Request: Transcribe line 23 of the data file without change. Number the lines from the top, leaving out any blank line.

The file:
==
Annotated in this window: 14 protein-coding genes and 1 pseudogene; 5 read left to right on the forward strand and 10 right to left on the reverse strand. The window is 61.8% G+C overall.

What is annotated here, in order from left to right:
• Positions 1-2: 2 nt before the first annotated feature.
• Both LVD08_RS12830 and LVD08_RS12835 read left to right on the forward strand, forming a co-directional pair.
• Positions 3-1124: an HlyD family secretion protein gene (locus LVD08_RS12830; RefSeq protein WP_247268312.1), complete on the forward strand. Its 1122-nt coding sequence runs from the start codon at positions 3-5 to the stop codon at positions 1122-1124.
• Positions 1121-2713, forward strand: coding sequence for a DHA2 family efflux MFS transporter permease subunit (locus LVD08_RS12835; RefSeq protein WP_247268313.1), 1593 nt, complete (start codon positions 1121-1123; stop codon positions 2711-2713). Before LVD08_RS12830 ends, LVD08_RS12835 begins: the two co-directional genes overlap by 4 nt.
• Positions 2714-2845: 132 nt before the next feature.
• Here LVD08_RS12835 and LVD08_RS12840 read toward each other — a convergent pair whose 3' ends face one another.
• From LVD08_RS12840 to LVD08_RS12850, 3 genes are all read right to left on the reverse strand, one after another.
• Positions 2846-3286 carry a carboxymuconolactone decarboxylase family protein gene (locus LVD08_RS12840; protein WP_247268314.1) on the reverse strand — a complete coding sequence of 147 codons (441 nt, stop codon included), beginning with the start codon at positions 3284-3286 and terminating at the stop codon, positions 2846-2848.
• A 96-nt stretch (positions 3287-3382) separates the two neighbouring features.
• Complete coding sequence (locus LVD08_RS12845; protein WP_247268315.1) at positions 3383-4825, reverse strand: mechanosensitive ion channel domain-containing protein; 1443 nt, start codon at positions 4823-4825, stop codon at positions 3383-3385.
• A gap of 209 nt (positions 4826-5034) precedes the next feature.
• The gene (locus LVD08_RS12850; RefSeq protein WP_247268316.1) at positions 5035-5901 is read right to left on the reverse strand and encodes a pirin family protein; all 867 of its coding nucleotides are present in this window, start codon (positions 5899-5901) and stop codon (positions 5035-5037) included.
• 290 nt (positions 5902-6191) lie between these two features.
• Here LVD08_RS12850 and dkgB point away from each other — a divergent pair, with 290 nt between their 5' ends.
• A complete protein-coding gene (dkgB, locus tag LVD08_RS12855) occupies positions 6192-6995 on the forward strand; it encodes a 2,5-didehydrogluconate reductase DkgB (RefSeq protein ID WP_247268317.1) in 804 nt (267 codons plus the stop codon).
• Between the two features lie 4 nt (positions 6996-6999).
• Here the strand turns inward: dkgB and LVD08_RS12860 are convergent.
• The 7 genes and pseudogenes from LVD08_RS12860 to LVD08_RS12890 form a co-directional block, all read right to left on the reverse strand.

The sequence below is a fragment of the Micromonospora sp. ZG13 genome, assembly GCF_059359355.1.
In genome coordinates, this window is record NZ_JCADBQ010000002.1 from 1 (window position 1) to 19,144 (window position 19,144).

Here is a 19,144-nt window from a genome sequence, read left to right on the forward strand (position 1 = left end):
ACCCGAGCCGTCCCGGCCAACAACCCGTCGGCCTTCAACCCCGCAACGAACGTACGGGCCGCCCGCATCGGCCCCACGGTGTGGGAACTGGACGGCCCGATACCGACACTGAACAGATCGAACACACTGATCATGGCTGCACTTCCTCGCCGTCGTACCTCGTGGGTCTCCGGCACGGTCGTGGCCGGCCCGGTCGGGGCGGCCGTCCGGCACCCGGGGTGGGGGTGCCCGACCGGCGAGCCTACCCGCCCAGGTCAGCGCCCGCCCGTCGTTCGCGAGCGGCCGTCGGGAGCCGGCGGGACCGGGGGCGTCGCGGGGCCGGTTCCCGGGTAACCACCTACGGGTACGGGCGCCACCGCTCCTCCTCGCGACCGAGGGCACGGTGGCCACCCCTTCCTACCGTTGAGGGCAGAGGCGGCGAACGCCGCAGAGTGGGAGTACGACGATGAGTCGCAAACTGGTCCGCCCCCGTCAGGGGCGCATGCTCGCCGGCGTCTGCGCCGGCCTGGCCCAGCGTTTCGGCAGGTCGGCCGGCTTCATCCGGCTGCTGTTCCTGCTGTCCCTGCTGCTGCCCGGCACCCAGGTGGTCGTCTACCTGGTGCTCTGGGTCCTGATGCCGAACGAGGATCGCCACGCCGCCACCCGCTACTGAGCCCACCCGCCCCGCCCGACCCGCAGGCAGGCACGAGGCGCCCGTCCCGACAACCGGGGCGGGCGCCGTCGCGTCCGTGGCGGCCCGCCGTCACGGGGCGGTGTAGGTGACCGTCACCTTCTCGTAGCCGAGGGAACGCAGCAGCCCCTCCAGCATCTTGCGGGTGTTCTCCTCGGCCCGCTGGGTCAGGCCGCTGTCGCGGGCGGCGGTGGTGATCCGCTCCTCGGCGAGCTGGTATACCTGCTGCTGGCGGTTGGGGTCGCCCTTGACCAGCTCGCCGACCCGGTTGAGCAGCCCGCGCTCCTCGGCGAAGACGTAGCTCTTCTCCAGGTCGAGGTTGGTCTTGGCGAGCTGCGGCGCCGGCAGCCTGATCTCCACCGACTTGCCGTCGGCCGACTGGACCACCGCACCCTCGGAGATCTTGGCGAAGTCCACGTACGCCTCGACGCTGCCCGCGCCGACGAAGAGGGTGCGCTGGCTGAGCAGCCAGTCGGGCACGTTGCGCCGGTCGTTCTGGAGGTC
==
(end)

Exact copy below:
Here is a 19,144-nt window from a genome sequence, read left to right on the forward strand (position 1 = left end):